13 October 2010

Chainsaw Story-Bigger is Better Even If you Are A Girl

I am working feverishly to get all the fallen trees bucked and stacked around here before winter hits. I'm still working on the trees that fell in the dastardly windstorm of June 2009. I'm trying desperately to catch up. It hasn't helped that I've sprained my darned ankle twice this year. Kinda put a crimp in my limp. I was starting to stress out about these trees because they have been down awhile and they need to get bucked and stacked before they rot. The thought of losing them kills me because these babies keep Koty and I warm all through the harsh Montana winters.

After the storm

When I first got here, eight years ago, I was familiar with chainsaw work (I had had a few eucalyptus at my home in Monterey I'd cut up for firewood) but nothing on the scale of forty acres of forest.  Upon arrival I promptly ventured into the local chainsaw shop to pick up a new chainsaw. I thought I'd better get one that was, what I thought, girl size. I chose, was guided to,  the Stihl MS 250 with a 16 inch bar. It seemed like a size that I could handle. And, I could handle it too except that it was a witch to start and took forever to cut through a tree trunk of any size. In fact it was so tough to start I was nearly worn out from pulling before I made my first cut.  And when the temperatures got down in the twenties and thirties, egad, I nearly couldn't make the grade. It sometimes got so bad that I'd literally get bruises on my hands from pulling. I thought "Wow you are a princess!"

The 250 was classified for cutting firewood and that was what I was doing so for nearly eight years I struggled with this saw. Oh, and did I mention I have a persnickety back? Leaning over a log holding a saw out in front of you is not a good back thing.

I'm pretty careful about the size of tree I attempt to fell because I work alone and you can get dead pretty darned quick if a tree falls on your head. They say that you just look for "the lean" and drop her that way. Well, let me tell you it ain't that easy. You can look at a tree from one side and think "OK, it's leaning that way." Then you go around to the other side and swear it was leaning another direction entirely. Bottom line, when I fell a tree it's more than likely to go the opposite direction from the one I intended. Needless to say I leave the felling of larger trees to the boys.

So, when the guys have come out, over the years, to drop trees for me I have marveled at the size of their chainsaws and the fact that they could just throw the saw out whilst holding the pull and those big dogs would just start right up. Me, I had to put my tiny chainsaw down on the ground and place my foot through the handle in order to start it. Not that I want to be a man mind you but I must admit I was jealous. I think I may have had chainsaw envy. I also envied the way those big chainsaws cut through a big trunk in a Minnesota  minute. It would take me and my 250 at least twice as long.

So, I struggled along for nearly eight years and I was able to keep up pretty good with what needed to be done. Then a windstorm back in June 2009 downed around fifty trees. Having to divide my time between photography and ranching I started to fall behind. Mind you I could hire all this work out except for the fact that this place is my baby and no one understands how to raise it better than I. I will keep doing it myself until I am no longer able. I have as much passion for this land as I do for my photography. When I die I hope they will find me out in my forest with my Nikon in my hand and a smile on my face.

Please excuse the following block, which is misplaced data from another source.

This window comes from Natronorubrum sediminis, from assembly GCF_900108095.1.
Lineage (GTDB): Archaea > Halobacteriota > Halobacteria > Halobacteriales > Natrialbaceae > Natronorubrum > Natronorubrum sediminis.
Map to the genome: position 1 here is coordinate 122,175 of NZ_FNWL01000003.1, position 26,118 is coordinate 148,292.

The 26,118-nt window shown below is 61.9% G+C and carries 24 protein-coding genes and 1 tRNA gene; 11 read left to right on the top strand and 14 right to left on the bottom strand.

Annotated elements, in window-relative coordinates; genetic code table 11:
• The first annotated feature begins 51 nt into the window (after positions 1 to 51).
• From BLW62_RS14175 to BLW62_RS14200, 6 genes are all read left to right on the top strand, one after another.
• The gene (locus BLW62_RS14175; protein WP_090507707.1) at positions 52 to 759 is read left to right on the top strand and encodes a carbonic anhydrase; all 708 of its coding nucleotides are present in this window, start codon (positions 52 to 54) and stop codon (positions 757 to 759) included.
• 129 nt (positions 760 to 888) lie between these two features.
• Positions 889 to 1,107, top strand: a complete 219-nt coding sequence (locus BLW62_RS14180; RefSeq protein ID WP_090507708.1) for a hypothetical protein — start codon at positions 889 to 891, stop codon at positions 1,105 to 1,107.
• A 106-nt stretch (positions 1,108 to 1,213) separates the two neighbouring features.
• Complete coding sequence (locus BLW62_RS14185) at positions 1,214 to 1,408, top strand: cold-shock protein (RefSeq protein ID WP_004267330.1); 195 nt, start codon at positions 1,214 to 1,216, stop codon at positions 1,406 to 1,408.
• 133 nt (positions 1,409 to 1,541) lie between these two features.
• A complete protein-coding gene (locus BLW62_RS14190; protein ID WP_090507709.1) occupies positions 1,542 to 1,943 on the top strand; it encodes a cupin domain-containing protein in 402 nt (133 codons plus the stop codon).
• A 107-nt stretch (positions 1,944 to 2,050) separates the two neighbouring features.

I digress. Back to the chainsaw. So, I'm getting myself pretty worked up about not handling my forestry work. I decide to go to my chainsaw shop and check up on what it would be like to go a notch bigger. They showed me the Stihl 290 Farm Boss.

Stihl Farm Boss 290

The thing was three pounds heavier and it had a twenty inch chain. I thought "Well, maybe". But then I was worried about how tough it would be to start. I figured bigger, harder to start. We went out back of the shop and they let me give it a pull. It started right up but it had already been started so I said I'd sleep on it and come in for a "cold" start. I went back the next day and did a total cold start. The chainsaw started right up. In fact, it was much easier to start than the much smaller 250. I bought it on the spot.

I have been using the Farm Boss chainsaw now for several weeks and I am cruising through my wind fall like a jalopy. Yes, it is heavier but it's easier to start and cuts through a log in half the time. And get this, I can throw the thing and start it just like guys who know what they're doing! The net result is my back is much happier and so am I because I can now see I can keep up with Mother Nature, well at least for this go around.

And, gents, if I can handle this thing imagine what you can do!

©Kinsey Barnard

1 comment:

Heather said...

Oh girl! You are stronger than me and the hubby put together!
We have a chainsaw (don't ask me what kind or size) and it wears us out just trying to get the dang thing started. Thankfully we don't have to do firewood. I think we used it twice this year and might have to once more before the year is done.

My hat is off to you!